The U.S. Department of Energy has awarded a $200 million grant to electric vehicle battery manufacturer Microvast as part of its effort to promote green energy. But there’s a problem.
Ostensibly headquartered in Texas, Microvast actually manufactures most of its products and does the bulk of its business in the People’s Republic of China (PRC). The Houston office exists mainly to facilitate the receipt of “green energy” government subsidies.
Unfortunately, the Biden administration is willing to go along with this poorly disguised ruse. The myopic pursuit of cheap renewable energy sources is clearly more important to the administration than preventing American taxpayer dollars from going to the PRC, which will pocket them while simultaneously cornering an energy sector on which the United States may well become dependent, as Microvast may well be just the tip of this iceberg.
Biden’s Energy Department maintains that Microvast is really an American company and that the grants will help disentangle the company from Chinese supply chains and encourage the development of new technologies in the United States. But a simple Google search reveals that in 2017, chinabuses.org referred to Microvast as “the leading battery manufacturer in China.”
When Microvast was formed in 2006, a subsidiary entity (Microvast Power Systems) was simultaneously incorporated in Huzhou, China. Wu Yang, Microvast’s chairman and CEO, was previously CEO of the Chinese water purification entity OMEX in Shanghai. More than two-thirds of the company’s revenue is generated in China, where more than 80 percent of its assets are located. Microvast’s own SEC filings lay out the risk to its manufacturing assets in China. In addition, any company with such significant Chinese exposure is subject to Beijing’s policies that mandate technology transfers to the state.
Surely, the Biden administration knows Microvast is a PRC front. But it appears to consider it imperative to transition American energy to renewables and recognizes that domestically produced components are too expensive to be practical. The administration thus views the long-term risks of doing business with companies like Microvast as acceptable collateral damage.
Not everyone agrees. The Microvast grant (among others) has rightly attracted Congressional attention, and Energy Secretary Jennifer Grandholm’s upcoming annual budget testimony will be an excellent opportunity to question her on the topic. But, clearly, Congress must do more than simply ask questions.
Microvast received the grant under the 2021 Infrastructure Investment and Jobs Act. While the law urges the Energy Department to focus on actual U.S. companies, Congress needs to make the prohibition against giving grants to Chinese entities explicit. Doing so should be a top priority for the 118th Congress.
If companies like Microvast wish to receive U.S. government contracts and subsidies, they should divest Chinese entanglements and submit a clean bill of health to the Energy Department before they receive the funding. The Biden administration should not be in the business of trying to tempt the company away from China with handouts, no matter how desperately it desires cheap lithium batteries. If the Department of Energy cannot do this on its own initiative, as appears to be the case, Congress should require it to certify that no recipients of grants or subsidies have any ties to the PRC.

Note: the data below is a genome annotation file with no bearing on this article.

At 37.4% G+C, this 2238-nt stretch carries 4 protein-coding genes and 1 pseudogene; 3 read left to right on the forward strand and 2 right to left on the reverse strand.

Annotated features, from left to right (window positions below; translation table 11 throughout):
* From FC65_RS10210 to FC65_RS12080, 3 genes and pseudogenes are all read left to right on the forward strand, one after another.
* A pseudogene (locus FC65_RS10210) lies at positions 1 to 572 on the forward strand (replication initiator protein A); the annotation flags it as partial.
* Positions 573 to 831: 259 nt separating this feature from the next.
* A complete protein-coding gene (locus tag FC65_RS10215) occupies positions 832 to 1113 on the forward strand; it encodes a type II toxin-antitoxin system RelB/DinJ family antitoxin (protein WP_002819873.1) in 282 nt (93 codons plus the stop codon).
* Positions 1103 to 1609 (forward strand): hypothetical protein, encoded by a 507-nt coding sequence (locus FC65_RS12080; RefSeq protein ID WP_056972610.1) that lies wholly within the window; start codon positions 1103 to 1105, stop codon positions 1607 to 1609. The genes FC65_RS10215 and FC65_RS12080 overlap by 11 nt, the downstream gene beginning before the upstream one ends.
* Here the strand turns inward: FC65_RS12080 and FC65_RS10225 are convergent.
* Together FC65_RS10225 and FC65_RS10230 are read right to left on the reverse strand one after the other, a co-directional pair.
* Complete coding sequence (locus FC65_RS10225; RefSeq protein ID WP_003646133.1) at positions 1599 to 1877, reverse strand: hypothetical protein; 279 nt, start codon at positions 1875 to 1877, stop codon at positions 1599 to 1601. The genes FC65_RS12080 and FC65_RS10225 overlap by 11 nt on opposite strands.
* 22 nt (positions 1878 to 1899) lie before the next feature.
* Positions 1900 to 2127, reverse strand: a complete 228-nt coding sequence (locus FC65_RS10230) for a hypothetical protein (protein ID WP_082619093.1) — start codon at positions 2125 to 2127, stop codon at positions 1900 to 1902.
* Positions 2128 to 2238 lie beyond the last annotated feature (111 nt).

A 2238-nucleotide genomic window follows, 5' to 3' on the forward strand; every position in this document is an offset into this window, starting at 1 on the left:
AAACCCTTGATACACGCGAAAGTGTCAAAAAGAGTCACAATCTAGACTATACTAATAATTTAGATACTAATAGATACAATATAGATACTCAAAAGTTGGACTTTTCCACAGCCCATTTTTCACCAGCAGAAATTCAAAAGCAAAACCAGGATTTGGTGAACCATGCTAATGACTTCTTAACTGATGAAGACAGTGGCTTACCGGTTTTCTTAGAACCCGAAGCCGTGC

This needs to happen now because Microvast is hardly an isolated case. Vast sums authorized under both the infrastructure package and the so-called Inflation Reduction Act continue to flow through the Energy Department and other federal agencies. Microvast may well be just a minor actor in a massive Chinese operation to both subvert these funds and control the renewable energy sources the Biden administration is determined to impose on the United States, in effect transforming America from a global energy superpower into a supplicant to the PRC.
Indeed, the whole premise that the nation must switch over to less reliable renewable energy (and become more dependent on China) to combat climate change should now be called into question. Grandholm has announced that the Lawrence Livermore National Laboratory has made a material breakthrough on nuclear fusion technology. This advancement opens up the possibility of a new energy source that creates no emissions or toxic waste and requires a much smaller footprint than fossil fuels.
Bringing fusion to the scale necessary for it to be a significant clean energy source will take decades. But we would do far better to focus on developing this technology in conjunction with our allies, especially the United Kingdom, while we fuel our immediate future with our own increasingly clean fossil fuels and existing nuclear fission technology. Such a strategy could continue to lower emissions, allow us to retain energy reliability, and avoid leaving our energy security at the mercy of the PRC and its subsidiaries, starting with Microvast.
Victoria Coates is a senior research fellow specializing in national security and international affairs at The Heritage Foundation.
Image: Flickr/White House.